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When My GP's Office Told Me, 'You're Costing Us a Lot of Money'

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After finally having a referral sent to the Royal National Orthopaedic Hospital in Stanmore to see their specialist Ehlers-Danlos syndrome team, I have come up against yet another wall.

• What is Ehlers-Danlos Syndrome?
• What Are Common Ehlers-Danlos Syndrome Symptoms?

Stanmore is one of the top places in the country for patients with Ehlers-Danlos syndrome. They have a team full of specialists who unusually know about and manage those with EDS. Their books have been closed for years, and finally the doors have been opened for new patients, all of us in dire need of a team that understand and cater to our needs.

Last year, after six months of pushing and a formal complaint, I had a referral sent through at the request of my cardiologist. Unfortunately as my GP surgery had refused to send the referral, by the time it was sent out they, too, had books too full to take new patients. I knew there was a reason behind my referrals not being sent out, but at the time the GP appeared to be doing this out of complacency rather then anything else.

This week I called up Stanmore to find out the status of my referral when they told me it now has to come from a local rheumatologist rather then the surgery. I knew this could be an issue, but wasn’t quite expecting to hear the reasons behind this.

I called up the surgery and explained my situation. The reaction was a flat-out no to a local referral, followed swiftly with an angry, “You’re costing us a lot of money.”

Yes, that’s right — never mind the fact that I am a patient with the same rights for help as any other chronically ill person on their books — this entire continual struggle is fueled by the surgery having me down as either a patient not worthy of help, or a patient who is too costly to bother with.

This type of comment seems totally unacceptable to me. Regardless of the cost behind treatment and referrals, it is not a comment to fling at a patient who is sick. Within the EDS community it seems this is not an uncommon thing.

This illness that effects our every moment has a hugely detrimental effect on us. It can steal away our ability to move about safely, it causes great pain and often leads to a point where we are physically unable to work. It can steal our ability to eat normally, to sleep normally, to function socially or function at all. It can cause heart problems, urinary problems, swallowing problems and severe fatigue. It causes so many issues that many of us become depressed and anxious. It can effect our lives so much that we literally can not function, and without treatment these effects are lifelong.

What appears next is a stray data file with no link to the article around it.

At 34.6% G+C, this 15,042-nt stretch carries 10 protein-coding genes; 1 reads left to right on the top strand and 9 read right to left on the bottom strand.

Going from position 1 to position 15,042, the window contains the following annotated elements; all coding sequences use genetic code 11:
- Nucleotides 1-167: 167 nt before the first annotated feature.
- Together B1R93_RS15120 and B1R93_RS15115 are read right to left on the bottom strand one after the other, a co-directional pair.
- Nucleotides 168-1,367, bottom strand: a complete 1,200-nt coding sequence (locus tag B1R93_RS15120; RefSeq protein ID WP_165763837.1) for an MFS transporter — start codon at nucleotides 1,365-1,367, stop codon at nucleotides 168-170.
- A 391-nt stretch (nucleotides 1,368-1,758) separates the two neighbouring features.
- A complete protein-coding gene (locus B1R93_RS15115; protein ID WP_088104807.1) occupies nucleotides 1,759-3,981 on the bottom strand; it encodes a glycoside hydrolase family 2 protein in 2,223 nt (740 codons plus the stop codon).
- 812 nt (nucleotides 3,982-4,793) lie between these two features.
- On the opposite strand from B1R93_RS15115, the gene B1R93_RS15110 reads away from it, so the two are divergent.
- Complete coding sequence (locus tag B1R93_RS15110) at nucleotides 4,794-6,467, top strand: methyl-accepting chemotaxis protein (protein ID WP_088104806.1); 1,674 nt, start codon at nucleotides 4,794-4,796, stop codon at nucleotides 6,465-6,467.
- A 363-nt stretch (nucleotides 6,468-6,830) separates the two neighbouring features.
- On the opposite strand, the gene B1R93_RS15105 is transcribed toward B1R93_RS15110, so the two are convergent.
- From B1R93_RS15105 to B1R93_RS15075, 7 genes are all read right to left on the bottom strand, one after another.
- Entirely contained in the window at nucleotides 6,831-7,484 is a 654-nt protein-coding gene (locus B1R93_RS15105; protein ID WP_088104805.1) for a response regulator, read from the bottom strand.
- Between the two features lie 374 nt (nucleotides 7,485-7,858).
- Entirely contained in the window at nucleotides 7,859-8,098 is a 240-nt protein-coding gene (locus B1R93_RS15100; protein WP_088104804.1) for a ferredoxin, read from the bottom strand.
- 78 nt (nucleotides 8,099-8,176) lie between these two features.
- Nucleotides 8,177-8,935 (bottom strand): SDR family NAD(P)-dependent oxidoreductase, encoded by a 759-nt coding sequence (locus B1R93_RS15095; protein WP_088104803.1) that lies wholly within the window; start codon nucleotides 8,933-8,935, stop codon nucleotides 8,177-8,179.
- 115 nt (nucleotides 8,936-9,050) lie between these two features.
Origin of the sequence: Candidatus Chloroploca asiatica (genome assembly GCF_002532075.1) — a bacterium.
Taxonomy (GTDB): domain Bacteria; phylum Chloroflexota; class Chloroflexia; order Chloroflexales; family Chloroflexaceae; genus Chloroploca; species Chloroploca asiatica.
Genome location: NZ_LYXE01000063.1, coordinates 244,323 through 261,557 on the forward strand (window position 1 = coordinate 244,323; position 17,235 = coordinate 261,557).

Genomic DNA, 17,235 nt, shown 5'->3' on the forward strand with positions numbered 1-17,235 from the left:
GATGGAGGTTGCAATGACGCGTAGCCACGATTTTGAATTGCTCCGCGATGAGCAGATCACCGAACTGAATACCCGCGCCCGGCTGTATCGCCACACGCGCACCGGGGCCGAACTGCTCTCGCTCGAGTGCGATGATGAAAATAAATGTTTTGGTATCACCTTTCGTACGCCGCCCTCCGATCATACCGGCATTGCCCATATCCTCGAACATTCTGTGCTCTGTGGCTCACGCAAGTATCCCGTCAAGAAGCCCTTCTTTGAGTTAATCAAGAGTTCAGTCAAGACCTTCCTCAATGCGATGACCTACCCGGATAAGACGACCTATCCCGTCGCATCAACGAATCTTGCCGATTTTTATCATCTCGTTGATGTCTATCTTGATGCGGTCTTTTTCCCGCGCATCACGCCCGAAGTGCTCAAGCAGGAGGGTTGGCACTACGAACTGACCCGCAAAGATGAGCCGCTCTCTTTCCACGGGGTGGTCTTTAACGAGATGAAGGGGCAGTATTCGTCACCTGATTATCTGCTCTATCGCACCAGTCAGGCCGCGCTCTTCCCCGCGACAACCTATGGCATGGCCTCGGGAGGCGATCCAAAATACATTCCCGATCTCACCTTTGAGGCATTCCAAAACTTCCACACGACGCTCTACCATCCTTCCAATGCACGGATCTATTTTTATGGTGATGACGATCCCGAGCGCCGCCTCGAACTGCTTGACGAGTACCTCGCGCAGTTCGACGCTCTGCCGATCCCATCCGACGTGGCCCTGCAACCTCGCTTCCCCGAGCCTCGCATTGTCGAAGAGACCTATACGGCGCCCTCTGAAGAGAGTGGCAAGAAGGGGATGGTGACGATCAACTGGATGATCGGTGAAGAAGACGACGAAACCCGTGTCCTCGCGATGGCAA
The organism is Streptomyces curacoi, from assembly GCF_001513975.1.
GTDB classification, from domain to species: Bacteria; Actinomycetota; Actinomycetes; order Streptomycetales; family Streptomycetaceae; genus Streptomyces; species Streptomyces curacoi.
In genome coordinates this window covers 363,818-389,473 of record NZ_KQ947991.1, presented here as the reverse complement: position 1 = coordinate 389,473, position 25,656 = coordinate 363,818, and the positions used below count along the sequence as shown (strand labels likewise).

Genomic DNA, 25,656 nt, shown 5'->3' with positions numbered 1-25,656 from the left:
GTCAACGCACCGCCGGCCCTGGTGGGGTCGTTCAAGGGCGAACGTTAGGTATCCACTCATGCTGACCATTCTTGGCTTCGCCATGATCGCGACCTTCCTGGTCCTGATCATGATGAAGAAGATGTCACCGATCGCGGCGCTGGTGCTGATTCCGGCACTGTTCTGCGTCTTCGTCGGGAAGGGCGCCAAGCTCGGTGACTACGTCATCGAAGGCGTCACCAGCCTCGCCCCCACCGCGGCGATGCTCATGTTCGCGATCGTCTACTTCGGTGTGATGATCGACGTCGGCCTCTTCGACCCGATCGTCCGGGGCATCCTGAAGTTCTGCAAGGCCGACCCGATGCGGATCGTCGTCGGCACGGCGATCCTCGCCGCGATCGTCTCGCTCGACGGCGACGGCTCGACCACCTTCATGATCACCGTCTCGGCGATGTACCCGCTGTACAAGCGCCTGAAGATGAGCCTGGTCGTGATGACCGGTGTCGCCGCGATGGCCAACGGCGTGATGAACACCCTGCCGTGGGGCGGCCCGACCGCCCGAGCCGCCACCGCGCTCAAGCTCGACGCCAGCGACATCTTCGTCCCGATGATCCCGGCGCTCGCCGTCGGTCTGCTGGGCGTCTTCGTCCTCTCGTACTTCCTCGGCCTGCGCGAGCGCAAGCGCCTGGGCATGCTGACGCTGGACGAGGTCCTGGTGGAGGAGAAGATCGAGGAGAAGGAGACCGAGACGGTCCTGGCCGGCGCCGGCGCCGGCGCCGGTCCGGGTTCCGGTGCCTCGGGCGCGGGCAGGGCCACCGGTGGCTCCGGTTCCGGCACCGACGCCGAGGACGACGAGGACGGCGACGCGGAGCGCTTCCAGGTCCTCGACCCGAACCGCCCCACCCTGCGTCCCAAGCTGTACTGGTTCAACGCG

We may not be dying, but living with EDS that is not being managed intrudes our lives. It can feel like every shred of our being is slowly stripped away — and all of this without the support of the medical profession. Why is it that this is OK? Money should not come into this when a person’s life could be totally turned around with the right input.

I am exhausted from fighting the system. I have bitten the bullet in the past and gone privately for help, but unfortunately living on benefits doesn’t leave you with a lot to spare, and Stanmore won’t accept a private referral for their services anyhow. I do not need this continual fight on my hands when I am already sick, in pain and exhausted, yet I have no option but to carry on pushing hard if I want this referral badly enough, and I do. I want the chance to function again, to live again and to work again. I want the opportunity to learn how to self-manage effectively and understand how to cope with my illness. I want a life. This is all very difficult to remember when you are continually written off by those who should be supporting your needs. It is a very damaging way to treat a patient, and really does beg the question: Why am I so unworthy?

I feel lucky that I am mentally stronger than ever before. I can just about cope with this – it is healthily getting turned into anger rather then self-hatred, but two years ago this would have had me on my knees and added fuel to the fire of depression, anxiety and PTSD. It scares me that there are so many others out there dealing with the same comments who may not cope with them so well.

It is not acceptable.

Follow this journey on Life on the Stripy Side

Lead photo by Thinkstock Images

Originally published: February 2, 2017
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